Similarly, in 2012's conference title game, Florida State beat Coastal Division "champion" Georgia Tech (who made the game because North Carolina and Miami were ineligible for the postseason). The Yellow Jackets were 5-3 in the ACC that year, while Clemson again posted a 7-1 mark but had the misfortune of playing in the same division as Florida State.
Regardless, Pederson thinks the current format has value.
"I still like the idea that you win your division and go to the championship game. I think there are some neat things about that, so that's why I've been a proponent of staying in the divisions like we have."
And the two-division structure doesn't always skew the matchups. From 2005-11, the division winners were also the two teams with the best records in the conference.
Keeping FCS games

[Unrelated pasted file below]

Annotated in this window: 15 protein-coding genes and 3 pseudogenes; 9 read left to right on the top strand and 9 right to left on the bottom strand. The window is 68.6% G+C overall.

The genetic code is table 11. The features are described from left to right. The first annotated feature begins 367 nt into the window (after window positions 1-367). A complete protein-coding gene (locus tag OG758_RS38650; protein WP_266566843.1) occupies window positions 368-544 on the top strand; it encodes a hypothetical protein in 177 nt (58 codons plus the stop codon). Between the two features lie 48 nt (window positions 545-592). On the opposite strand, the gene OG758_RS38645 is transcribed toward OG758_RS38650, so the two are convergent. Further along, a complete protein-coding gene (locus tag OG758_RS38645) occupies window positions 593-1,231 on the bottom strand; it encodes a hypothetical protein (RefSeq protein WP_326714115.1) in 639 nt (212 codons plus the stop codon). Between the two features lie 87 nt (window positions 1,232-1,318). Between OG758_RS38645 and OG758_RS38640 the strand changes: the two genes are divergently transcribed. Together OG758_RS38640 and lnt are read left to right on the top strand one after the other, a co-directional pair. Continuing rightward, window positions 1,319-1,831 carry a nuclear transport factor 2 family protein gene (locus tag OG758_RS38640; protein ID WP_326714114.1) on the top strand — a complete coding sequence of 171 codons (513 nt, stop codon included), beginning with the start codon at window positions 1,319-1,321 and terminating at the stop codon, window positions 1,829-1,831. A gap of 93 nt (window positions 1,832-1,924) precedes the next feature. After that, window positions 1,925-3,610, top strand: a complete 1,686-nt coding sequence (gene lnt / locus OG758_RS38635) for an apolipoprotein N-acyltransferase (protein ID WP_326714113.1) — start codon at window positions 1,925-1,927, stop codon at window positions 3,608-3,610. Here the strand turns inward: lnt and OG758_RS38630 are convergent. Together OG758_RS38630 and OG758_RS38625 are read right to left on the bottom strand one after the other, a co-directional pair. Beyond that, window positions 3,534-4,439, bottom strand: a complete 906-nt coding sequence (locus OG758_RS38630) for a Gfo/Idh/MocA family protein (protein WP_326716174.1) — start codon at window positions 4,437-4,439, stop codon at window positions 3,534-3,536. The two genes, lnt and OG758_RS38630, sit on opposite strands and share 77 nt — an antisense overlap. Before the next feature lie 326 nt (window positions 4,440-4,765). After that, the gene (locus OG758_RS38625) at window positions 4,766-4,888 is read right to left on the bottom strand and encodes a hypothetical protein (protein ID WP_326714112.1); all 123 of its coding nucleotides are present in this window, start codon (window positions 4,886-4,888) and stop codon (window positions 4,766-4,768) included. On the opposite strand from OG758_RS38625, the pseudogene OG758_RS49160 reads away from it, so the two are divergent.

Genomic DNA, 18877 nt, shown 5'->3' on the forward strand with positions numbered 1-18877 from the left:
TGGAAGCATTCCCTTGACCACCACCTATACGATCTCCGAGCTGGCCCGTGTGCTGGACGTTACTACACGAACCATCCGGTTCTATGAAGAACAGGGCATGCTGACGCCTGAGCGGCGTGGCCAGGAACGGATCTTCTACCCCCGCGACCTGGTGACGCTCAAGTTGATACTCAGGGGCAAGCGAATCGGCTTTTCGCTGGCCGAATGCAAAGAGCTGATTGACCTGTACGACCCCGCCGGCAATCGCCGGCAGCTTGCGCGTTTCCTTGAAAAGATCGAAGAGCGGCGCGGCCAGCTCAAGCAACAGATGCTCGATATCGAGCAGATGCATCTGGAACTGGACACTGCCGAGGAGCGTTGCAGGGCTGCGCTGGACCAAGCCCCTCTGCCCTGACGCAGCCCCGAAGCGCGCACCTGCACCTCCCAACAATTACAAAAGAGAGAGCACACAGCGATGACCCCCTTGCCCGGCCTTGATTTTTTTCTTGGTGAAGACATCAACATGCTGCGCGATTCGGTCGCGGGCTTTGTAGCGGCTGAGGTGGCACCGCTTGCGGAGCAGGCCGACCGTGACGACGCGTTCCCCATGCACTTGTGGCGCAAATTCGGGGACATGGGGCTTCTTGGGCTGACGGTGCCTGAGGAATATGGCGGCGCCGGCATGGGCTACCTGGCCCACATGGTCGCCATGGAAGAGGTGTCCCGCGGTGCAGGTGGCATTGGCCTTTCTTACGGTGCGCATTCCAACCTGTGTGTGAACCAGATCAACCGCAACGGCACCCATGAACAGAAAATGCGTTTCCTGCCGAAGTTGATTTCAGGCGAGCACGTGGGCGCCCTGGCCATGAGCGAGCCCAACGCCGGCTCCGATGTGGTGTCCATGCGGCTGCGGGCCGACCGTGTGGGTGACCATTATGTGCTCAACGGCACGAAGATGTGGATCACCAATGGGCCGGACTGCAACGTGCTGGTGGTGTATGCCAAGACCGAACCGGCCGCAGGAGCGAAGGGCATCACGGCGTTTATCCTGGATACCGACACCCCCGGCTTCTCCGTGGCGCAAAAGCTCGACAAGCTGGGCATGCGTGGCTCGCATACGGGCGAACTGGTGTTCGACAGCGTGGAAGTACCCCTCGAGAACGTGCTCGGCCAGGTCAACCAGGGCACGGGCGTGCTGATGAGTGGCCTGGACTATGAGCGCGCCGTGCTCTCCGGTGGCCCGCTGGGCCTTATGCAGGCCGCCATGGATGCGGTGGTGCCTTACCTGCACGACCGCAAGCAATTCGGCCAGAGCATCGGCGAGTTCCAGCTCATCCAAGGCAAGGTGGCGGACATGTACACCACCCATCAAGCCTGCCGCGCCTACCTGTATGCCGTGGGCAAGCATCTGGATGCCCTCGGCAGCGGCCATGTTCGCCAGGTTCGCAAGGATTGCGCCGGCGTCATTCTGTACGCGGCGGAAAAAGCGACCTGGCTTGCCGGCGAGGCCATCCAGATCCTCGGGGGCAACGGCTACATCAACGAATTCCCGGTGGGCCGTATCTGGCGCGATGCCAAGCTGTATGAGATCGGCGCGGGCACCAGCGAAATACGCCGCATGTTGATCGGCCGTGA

Another popular talking point in the national discussion of college football scheduling has been the elimination of FBS schools scheduling games with FCS schools. The so-called "rent-a-wins" - although they don't always work out that way - allow the FBS school to schedule an extra home game with no expectation of a return visit.
If the goal is to consistently schedule seven home games every year, then finding an opponent that doesn't require a home-and-home series becomes essential, Pederson said. And since there aren't many FBS programs that will be willing to regularly travel for a one-game series - like New Mexico did last year while Pitt and the Lobos were in desperate circumstances - Pederson said that the FCS games are almost a necessity.
"We had the discussion about it, and then I think the reality came that sometimes you might not have any choice (in order to) keep the pool big enough to find games."
Pederson added that he doesn't think any significant change is coming along those lines in college football.